Quora Part 2: How I Became A Top Writer On Quora
In my previous post, Quora Part 1, I wrote about why Quora is my favorite social media platform out there right now.
To delve a little further, I would like to share with you how I became a Top Writer on Quora, how I became a Top 10 writer in over 15 different categories, and how I got published in TIME, Forbes, Fortune, Inc Magazine, The Huffington Post, Popsugar, Thought Catalog, and Quora's 2014 Print Anthology—so that you can do it too.
For the first 4 months I used Quora, all I did was read. I didn't respond to a single answer. All I did was read and read, captivated by the fact that I could learn first hand from Google engineers, billionaire entrepreneurs, published authors, touring musicians, etc. The things I was reading had so much more depth and knowledge than any blog I had read in the past however many years. Each answer was gold, straight from the source.
Eventually, I got the idea that maybe I should start writing answers too. At first, I picked answers that not many people had answered yet, which I thought would give me more visibility. This was true, to some extent, and a few people would comment back thanking me for my answer or disagreeing with what I wrote, etc. Regardless, it gave me a taste of how to engage with the site, and slowly I started picking harder questions, ones that would require a more emotional or thoughtful response than something that could be written in 5-10 minutes.
3. Write, Write, Write—and then Write some more
I didn't really get a taste of Quora until one of my answers went viral. The question was: How Can I, As A Teen, Improve My Life The Most In A Single Day? I responded back with a story, detailing my years playing World of Warcraft at an extremely competitive level. I showed how even through a video game I was able to learn an extremely important lesson, and that was the importance of Discipline. The article racked up over 250,000 views, 3.1k upvotes, 50+ comments and 136 shares. Overnight, I gained about 200 followers on Quora, and I started to understand how I could bring value as a writer to the community: I had to share my story.
From there, I told myself I was going to write an answer every day, no matter what. I did this for almost 6 months. And sure enough, combining emotional depth with consistency, I went viral over and over again. My next hit answer was, Is It Possible To Change Your Mentality So Much That You Cannot Recognize Yourself Anymore? I remember writing this answer after work one day. A few hours later, my phone started going off with notifications. The next morning, I woke up to a text message from a friend saying he just read my story on Reddit. I'd made it to the front page. I had dozens upon dozens of emails sitting in my inbox from people asking me questions. The article racked up over 1,000,000 views, 7.5k upvotes, 110+ comments, and 75 shares. This was the answer that got the attention of Quora's publishing team, and they started reaching out to me asking if they could republish my other answers in popular publications like TIME, Forbes, etc.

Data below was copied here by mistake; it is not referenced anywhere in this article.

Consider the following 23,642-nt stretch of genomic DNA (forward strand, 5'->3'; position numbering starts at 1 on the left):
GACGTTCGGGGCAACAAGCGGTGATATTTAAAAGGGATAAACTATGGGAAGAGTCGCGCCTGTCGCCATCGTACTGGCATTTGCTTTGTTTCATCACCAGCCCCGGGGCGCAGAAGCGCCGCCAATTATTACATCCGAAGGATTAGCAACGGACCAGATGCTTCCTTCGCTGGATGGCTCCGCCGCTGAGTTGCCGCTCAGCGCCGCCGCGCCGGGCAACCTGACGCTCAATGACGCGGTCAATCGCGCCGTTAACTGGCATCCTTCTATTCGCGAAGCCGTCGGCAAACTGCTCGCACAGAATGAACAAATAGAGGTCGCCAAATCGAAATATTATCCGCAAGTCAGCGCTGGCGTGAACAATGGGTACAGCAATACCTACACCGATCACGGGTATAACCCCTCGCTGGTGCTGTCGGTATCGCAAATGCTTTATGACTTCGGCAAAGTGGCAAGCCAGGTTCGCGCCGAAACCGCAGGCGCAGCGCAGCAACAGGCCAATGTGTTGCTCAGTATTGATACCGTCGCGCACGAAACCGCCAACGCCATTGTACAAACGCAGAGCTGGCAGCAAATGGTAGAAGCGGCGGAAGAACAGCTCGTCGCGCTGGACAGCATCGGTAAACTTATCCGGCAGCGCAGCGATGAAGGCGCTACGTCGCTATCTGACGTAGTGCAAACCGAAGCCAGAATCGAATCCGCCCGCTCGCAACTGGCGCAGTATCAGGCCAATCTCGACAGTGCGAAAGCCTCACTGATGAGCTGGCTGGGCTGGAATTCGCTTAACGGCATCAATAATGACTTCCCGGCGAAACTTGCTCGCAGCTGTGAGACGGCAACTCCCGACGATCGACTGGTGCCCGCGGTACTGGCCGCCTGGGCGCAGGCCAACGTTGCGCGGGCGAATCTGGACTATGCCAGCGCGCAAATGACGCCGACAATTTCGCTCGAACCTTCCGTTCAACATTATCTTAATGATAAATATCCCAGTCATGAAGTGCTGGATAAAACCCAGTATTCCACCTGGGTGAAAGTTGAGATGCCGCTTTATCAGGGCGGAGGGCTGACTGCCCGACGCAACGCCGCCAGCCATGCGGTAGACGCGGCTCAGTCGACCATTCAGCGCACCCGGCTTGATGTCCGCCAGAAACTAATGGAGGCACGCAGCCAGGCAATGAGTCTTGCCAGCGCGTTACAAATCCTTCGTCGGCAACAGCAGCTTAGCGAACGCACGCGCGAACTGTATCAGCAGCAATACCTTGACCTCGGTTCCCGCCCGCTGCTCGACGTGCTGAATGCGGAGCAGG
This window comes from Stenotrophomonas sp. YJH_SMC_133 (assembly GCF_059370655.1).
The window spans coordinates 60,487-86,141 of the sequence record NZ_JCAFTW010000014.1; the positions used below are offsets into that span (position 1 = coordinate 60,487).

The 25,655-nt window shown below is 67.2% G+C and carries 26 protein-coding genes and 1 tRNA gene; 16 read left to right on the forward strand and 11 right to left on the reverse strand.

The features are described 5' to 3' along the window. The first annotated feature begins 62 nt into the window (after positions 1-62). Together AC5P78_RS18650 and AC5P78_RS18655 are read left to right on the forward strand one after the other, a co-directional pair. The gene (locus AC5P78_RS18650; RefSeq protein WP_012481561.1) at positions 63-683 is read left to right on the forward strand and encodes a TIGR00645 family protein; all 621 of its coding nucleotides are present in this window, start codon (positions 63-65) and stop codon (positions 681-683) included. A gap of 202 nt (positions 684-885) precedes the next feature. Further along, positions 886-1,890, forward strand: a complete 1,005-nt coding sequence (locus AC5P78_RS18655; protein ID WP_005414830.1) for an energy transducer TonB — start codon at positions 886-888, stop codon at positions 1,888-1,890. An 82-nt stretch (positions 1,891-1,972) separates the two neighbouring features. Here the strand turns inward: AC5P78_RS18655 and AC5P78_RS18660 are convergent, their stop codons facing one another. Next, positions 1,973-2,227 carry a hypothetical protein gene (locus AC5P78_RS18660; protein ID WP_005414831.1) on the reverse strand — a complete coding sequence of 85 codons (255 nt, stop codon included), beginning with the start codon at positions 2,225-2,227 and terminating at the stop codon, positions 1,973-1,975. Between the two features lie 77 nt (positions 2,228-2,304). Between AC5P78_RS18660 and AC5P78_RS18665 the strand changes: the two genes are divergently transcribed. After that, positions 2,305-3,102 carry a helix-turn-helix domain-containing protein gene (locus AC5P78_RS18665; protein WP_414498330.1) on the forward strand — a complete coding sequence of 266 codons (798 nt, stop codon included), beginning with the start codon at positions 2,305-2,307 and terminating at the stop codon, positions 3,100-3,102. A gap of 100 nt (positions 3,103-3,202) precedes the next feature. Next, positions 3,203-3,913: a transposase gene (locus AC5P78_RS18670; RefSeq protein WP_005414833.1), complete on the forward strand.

Since the answer had been focused around personal development and specifically how bodybuilding had helped me transform myself, I had people from all over the world emailing me about how they could change themselves too, asking for my specific nutrition plan and workout routine. That weekend, while I still had the attention of the Internet, I quickly threw together this website, wrote an eBook on working out and an eBook on nutrition, put them up on the website, and then linked to it from the Quora answer. I sold over 50 copies in 2 days, and have sold over 250 since then.
4. Top Writer
After about seven months of writing on Quora, I had attracted the attention of some of the site's more popular writers. Someone had asked the question of who the most read writers on Quora were, and they did a study compiling every writer on the site. One day, I received a notification saying I had been mentioned in the answer, and there was my name in the Top 100 Most Read Writers on the website. I had over 2,000 followers and almost 3,000,000 article views. People started asking why I wasn't a Top Writer yet. I didn't even know how they selected that award. All I knew was that as long as I kept writing, good things would continue to come.
Sure enough, less than a week later, one of Quora's admins reached out to me, letting me know that I had been selected as a Top Writer for 2015 and that I would be receiving my badge within the next few weeks. But that wasn't what got me really excited. The real reward was the fact that one of my answers had been selected to be part of Quora's 2014 Anthology. It is a real, printed book, compiling all the best answers from the year, and a copy would be sent to me for free. I was ecstatic. My first piece to be printed in a hardcore book came from an answer I had written on Quora to this question: Should We Ban World of Warcraft Since So Many Teenagers Were Addicted To It And Had Their Lives Ruined?
Overall, it took me about 8 months to achieve the above. 8 months of writing 5-7 days a week. 8 months of reading other people's answers, learning which articles became popular and which ones didn't. 8 months of pushing myself to embrace the things I have experienced, good or bad, and share them wholeheartedly with others. That was the key. I would not have become a Top Writer if I had just stuck to simple answers that required technical answers. My niche was speaking from a place of emotion and experience.
If you want to utilize Quora or even become a Top Writer yourself, my one word of wisdom would be: Don't try to be someone you're not. Don't pretend you know a lot about something if you really don't. Speak from your own experience and be YOU. That's what people are going to resonate with.
And as always, be consistent.
Every day, no matter what. For 8 months.